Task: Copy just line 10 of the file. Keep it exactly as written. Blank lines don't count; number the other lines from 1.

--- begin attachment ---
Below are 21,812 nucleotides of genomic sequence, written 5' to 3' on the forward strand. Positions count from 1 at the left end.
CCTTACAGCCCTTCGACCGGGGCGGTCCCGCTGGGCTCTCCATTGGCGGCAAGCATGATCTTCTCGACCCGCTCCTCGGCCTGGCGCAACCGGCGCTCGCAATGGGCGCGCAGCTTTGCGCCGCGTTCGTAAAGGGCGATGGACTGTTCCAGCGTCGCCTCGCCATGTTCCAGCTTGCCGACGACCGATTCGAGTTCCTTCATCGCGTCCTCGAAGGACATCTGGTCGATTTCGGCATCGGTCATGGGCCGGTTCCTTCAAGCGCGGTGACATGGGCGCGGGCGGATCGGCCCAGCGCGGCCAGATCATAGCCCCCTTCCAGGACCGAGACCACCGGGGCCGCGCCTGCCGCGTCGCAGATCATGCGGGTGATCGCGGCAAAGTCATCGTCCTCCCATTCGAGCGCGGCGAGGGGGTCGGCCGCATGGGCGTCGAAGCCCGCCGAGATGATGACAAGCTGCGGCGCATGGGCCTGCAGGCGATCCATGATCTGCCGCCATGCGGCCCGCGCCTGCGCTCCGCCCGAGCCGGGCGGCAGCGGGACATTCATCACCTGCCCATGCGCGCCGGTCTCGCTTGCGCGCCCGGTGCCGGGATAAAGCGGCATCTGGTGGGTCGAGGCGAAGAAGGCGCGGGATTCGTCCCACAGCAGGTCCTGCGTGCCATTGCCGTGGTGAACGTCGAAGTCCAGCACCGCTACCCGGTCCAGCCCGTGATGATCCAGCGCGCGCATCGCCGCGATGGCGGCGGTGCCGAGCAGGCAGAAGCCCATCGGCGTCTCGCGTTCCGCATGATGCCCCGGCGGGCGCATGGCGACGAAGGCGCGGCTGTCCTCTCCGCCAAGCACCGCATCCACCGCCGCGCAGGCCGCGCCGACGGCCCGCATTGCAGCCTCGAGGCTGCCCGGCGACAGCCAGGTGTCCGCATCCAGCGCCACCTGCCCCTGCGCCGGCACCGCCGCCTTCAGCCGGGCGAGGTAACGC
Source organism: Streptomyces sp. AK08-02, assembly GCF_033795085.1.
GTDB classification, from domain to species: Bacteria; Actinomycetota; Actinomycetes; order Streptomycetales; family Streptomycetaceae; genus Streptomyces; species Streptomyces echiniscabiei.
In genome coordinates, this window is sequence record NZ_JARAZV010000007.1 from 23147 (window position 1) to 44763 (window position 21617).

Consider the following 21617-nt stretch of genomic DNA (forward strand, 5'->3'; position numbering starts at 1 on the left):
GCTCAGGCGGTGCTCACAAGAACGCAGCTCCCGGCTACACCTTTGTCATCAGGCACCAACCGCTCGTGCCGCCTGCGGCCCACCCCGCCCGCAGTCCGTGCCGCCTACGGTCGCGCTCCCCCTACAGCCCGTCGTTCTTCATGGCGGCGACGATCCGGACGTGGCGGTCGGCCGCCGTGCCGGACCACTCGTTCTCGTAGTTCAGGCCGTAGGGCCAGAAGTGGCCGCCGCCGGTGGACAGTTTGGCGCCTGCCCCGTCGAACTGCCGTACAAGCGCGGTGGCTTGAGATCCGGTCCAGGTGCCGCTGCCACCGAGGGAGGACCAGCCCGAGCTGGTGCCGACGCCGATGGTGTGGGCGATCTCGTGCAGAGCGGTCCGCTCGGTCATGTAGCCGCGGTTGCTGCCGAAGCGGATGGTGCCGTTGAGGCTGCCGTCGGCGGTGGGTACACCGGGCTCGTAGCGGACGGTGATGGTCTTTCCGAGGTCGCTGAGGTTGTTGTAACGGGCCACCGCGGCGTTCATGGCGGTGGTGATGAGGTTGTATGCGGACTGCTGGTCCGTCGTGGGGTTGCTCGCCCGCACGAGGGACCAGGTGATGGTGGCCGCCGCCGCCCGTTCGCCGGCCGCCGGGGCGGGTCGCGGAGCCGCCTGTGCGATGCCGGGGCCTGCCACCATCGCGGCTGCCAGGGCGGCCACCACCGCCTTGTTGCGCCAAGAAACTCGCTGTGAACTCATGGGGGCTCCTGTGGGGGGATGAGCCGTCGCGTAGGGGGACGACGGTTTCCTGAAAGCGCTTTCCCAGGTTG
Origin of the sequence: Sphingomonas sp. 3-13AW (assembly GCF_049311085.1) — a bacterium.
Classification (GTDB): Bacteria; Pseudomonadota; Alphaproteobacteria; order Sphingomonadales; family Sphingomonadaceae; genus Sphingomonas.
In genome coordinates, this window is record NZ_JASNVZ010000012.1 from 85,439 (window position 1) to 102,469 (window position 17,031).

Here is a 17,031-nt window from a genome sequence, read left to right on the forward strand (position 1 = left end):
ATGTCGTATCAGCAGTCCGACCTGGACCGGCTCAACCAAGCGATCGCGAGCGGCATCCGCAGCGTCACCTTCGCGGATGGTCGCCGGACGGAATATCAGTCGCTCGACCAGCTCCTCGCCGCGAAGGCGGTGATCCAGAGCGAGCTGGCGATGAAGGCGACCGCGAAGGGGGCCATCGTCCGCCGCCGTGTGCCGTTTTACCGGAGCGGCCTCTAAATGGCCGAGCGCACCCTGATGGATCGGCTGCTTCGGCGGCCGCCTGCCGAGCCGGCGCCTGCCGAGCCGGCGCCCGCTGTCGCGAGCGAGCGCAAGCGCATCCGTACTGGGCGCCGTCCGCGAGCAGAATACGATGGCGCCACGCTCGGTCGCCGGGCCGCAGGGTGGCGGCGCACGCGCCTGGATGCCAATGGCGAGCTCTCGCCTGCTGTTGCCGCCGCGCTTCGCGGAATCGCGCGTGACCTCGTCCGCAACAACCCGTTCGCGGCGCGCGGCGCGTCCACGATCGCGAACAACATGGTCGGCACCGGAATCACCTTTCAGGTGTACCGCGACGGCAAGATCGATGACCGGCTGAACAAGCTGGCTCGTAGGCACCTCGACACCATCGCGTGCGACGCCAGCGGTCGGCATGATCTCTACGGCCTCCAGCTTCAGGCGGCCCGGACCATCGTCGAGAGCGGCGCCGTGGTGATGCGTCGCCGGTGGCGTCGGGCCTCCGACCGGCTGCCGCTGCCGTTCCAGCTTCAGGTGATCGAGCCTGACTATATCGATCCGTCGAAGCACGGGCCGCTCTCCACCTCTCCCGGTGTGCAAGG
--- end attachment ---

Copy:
In genome coordinates, this window is record NZ_JASNVZ010000012.1 from 85,439 (window position 1) to 102,469 (window position 17,031).